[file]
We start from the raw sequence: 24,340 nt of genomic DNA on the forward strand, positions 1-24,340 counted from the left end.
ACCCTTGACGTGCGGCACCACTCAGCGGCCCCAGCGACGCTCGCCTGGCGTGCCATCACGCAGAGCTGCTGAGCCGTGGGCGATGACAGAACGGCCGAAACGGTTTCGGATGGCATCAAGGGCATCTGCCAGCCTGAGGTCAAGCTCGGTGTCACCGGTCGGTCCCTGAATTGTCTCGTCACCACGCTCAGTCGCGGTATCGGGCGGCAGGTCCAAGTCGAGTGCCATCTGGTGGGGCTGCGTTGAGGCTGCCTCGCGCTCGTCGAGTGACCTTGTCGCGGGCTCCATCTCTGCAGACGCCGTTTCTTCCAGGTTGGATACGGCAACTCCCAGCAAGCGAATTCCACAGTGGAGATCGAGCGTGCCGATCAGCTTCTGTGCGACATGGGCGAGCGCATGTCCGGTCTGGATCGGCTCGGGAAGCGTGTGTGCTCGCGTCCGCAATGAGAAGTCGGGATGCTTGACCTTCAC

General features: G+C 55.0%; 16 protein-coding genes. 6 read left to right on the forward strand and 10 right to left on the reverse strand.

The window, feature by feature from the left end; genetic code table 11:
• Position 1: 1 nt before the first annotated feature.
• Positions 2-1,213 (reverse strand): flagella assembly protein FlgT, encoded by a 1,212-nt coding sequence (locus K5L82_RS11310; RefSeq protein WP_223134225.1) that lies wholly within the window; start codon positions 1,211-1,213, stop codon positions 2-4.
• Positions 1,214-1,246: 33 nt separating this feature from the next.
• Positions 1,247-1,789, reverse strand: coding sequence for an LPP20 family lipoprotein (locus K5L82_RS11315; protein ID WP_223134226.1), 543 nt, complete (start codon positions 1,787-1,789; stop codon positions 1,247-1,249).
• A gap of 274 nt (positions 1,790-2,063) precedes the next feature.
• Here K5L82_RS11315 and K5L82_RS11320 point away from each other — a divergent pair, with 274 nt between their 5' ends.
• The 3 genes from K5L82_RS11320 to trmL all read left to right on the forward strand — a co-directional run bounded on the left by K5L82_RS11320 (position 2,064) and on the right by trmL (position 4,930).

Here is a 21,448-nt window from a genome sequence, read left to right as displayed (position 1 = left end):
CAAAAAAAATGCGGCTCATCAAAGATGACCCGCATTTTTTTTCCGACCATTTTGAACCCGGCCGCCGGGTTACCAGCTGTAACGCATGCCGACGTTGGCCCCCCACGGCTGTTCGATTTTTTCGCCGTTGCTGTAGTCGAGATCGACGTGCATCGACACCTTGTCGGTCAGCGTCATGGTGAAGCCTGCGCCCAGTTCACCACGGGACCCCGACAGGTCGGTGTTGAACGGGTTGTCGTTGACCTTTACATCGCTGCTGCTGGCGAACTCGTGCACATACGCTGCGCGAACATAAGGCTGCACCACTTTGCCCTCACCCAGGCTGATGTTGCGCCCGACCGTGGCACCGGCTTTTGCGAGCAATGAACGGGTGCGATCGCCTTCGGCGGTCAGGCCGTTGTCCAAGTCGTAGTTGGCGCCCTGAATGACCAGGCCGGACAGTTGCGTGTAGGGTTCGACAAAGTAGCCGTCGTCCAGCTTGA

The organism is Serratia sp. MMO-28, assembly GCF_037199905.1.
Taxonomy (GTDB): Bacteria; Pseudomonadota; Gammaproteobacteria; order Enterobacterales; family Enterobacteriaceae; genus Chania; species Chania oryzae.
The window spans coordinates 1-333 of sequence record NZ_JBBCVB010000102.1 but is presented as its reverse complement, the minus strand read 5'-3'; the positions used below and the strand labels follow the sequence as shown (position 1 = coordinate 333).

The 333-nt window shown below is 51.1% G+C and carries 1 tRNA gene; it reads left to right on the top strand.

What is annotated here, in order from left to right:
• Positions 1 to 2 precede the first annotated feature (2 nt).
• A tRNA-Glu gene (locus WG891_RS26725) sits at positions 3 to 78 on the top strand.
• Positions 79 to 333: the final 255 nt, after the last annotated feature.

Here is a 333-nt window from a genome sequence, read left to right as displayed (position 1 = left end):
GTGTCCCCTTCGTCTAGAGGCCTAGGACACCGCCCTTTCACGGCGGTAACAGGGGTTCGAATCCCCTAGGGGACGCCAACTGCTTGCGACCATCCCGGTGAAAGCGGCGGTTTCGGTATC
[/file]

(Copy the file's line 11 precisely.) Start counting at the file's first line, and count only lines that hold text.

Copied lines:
• The 3 genes from K5L82_RS11320 to trmL all read left to right on the forward strand — a co-directional run bounded on the left by K5L82_RS11320 (position 2,064) and on the right by trmL (position 4,930).